Cadillac Escalade Tops HLDI Most-Stolen Vehicles List
The rich and famous helped popularize the Cadillac Escalade in the late 1990s and early 2000s, and since then, you hear less about the Escalade. This luxury behemoth, however, is still popular among thieves. According to the Highway Loss Data Institute’s analysis of insurance claims for vehicles from the 2008 to 2010 model years, the Escalade is six times more likely to be targeted by thieves.
The HLDI notes that these results aren’t unusual. “The Escalade for years has dominated HLDI's list of vehicles with the most theft claims, and 4 versions of the luxury SUV appear at the top this time,” the HLDI says. The Escalade EXT is the most stolen, with more than 14 claims for every 1,000 vehicles. The HLDI says that is more than eight times the average.
The Ford F-250 crew cab with four-wheel drive has the second highest number of claims, with 9.7 per every 1,000 insured vehicles. In fact, the Chrysler 300 HEMI is the only vehicle with the highest claim rates that isn’t a truck. The HLDI attributes this trend to the early availability of ignition immobilizers in cars and SUVs. Ignition immobilizers keep thieves from hot wiring your car, a process that allows them to start the engine without a key.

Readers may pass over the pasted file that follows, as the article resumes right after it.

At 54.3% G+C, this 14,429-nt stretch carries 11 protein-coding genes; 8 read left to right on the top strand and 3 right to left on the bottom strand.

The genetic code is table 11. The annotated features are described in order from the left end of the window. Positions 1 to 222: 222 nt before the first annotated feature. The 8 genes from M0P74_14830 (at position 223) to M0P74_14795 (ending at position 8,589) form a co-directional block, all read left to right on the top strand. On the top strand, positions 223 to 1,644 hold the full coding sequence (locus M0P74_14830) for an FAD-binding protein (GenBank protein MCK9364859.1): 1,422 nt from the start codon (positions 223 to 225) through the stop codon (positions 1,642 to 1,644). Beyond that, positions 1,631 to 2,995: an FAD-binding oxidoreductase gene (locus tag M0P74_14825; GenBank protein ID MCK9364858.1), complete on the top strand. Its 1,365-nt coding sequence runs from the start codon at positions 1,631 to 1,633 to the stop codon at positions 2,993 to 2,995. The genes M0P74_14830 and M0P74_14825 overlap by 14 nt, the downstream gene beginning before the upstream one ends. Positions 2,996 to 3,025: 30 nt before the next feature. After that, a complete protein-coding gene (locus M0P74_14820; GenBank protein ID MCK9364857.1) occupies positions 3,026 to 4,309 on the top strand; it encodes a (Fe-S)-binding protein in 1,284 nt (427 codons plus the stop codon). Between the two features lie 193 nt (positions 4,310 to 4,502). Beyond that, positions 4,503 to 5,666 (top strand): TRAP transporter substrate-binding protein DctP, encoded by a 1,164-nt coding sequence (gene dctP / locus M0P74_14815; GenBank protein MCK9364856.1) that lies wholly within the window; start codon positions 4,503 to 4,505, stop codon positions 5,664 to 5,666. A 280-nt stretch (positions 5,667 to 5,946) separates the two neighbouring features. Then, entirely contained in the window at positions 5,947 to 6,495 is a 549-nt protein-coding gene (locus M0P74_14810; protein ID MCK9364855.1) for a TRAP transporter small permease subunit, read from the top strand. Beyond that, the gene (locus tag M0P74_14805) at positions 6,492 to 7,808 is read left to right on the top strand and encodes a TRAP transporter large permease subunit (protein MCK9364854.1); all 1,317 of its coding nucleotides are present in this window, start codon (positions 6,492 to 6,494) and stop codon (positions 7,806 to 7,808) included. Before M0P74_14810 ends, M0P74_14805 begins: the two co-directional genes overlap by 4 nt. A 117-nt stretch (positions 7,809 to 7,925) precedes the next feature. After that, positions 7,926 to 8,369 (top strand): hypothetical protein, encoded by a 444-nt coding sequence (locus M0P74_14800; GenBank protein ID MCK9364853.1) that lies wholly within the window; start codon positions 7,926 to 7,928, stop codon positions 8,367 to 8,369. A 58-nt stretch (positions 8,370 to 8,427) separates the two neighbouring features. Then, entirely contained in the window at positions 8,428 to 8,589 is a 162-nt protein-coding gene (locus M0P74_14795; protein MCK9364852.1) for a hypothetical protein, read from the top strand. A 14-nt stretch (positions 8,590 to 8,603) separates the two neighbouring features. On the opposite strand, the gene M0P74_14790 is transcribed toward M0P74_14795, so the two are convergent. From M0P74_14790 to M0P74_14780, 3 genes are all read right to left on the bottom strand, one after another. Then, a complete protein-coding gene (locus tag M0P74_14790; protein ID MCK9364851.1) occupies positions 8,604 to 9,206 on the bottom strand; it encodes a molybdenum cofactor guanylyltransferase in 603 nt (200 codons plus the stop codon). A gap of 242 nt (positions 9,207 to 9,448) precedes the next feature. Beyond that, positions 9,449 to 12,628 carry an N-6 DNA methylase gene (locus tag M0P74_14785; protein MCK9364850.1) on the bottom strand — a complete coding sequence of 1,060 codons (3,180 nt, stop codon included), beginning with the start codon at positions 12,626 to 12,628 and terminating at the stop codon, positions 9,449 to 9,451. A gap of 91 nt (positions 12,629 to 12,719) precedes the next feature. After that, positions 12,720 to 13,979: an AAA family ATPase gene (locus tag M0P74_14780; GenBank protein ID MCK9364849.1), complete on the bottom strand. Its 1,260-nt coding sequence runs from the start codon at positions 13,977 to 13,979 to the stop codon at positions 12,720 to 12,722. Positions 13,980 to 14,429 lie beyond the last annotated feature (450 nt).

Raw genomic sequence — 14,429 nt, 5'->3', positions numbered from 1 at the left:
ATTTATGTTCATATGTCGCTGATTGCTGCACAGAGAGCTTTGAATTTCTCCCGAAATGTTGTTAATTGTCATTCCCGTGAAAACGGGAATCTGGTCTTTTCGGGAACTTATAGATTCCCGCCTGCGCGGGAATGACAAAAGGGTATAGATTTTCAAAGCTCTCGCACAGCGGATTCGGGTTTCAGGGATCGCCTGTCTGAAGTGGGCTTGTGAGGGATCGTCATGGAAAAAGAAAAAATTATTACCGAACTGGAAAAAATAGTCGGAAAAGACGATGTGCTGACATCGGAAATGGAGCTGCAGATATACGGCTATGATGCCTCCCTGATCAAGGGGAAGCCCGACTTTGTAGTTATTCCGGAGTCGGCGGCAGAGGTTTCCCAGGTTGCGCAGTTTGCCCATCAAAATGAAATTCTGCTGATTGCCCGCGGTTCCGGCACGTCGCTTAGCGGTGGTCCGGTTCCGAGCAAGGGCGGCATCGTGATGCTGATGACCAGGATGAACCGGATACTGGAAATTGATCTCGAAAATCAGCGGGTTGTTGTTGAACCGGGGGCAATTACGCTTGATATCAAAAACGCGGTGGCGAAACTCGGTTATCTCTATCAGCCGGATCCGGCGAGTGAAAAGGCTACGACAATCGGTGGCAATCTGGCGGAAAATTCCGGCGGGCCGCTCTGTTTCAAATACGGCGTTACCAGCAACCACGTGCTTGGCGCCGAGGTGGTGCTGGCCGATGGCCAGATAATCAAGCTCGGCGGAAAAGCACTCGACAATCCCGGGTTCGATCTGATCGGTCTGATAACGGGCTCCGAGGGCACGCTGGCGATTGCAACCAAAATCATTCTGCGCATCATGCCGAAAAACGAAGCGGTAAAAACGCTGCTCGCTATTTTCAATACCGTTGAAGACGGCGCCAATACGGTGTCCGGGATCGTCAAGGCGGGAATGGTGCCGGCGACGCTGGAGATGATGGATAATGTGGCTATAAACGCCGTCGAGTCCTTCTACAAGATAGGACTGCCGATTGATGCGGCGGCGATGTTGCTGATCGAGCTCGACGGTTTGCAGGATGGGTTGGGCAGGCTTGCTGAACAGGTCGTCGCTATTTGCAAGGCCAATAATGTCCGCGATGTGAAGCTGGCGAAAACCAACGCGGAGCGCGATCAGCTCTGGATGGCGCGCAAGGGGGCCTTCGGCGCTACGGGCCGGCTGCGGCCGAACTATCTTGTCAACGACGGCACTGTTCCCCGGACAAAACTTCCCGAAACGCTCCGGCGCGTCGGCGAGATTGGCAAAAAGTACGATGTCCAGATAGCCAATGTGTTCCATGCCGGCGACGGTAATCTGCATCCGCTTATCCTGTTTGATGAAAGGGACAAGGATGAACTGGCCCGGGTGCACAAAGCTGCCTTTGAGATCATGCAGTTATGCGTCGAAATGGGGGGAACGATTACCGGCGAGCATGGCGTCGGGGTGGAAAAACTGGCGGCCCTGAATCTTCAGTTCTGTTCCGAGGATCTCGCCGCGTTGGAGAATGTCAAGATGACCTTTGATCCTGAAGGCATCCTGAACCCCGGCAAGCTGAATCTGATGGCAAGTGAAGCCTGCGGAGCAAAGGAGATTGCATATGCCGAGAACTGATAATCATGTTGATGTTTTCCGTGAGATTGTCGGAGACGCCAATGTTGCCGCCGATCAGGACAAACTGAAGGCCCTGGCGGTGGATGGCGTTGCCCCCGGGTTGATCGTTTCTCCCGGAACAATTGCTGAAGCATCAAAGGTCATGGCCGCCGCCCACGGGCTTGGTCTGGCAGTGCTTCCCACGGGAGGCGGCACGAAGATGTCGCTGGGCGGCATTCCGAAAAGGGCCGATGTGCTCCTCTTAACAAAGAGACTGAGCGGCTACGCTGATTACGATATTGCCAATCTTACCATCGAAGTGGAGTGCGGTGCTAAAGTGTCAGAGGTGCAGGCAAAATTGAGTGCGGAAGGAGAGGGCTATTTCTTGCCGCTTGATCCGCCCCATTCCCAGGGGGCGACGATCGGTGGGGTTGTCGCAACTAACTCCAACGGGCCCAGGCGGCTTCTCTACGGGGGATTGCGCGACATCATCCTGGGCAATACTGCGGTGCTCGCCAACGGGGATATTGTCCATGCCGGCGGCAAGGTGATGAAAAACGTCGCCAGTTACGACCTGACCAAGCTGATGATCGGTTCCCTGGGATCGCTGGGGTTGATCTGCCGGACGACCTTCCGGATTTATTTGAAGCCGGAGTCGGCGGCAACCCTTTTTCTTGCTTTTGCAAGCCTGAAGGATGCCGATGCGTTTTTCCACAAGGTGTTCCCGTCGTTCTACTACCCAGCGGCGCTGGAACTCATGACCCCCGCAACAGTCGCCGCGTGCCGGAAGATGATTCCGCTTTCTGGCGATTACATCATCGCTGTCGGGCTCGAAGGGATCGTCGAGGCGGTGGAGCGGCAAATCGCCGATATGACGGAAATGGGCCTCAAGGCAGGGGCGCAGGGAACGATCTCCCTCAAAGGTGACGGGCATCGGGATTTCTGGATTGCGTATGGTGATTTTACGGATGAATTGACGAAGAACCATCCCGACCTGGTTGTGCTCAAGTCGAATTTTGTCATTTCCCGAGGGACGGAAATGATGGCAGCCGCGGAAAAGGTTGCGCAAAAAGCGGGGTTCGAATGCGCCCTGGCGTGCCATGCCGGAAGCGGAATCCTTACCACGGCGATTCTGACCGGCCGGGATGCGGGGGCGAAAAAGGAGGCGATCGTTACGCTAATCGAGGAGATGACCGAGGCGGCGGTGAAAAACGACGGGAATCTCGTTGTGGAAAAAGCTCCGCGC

But the HLDI says that the commonality of ignition immobilizers doesn’t account for all thefts. “Immobilizers are a good deterrent against joy-riding teenagers, but professional thieves can easily haul away an SUV on a flatbed truck,” says HLDI Senior Vice President Kim Hazelbaker. “A pickup that can’t be driven away is still vulnerable to having tools and cargo snatched from its bed.”
Cars, SUVs and one wagon round out the HLDI’s vehicles with the lowest claim rates. The Audi A6, a large luxury car, has the lowest claim rates, with 0.5 claims per 1,000 vehicles. The 2009 to 2010 Mercury Mariner, 2012 Chevrolet Equinox and 2009 to 2010 Volkswagen CC follow.
The HLDI says its theft numbers can’t compare with figures from other organizations because they are based on the number of insured vehicles. The National Insurance Crime Bureau, for example, addresses the number of stolen vehicles, regardless of whether or not they are insured. “As a result, the list usually reflects the most commonly driven vehicles, not how likely a vehicle is to be targeted,” the HLDI says. To calculate theft claims, the HLDI uses insurance data from companies that represent about 80 percent of privately insured vehicles, and includes all types of theft: entire vehicles, vehicle parts and vehicle contents.
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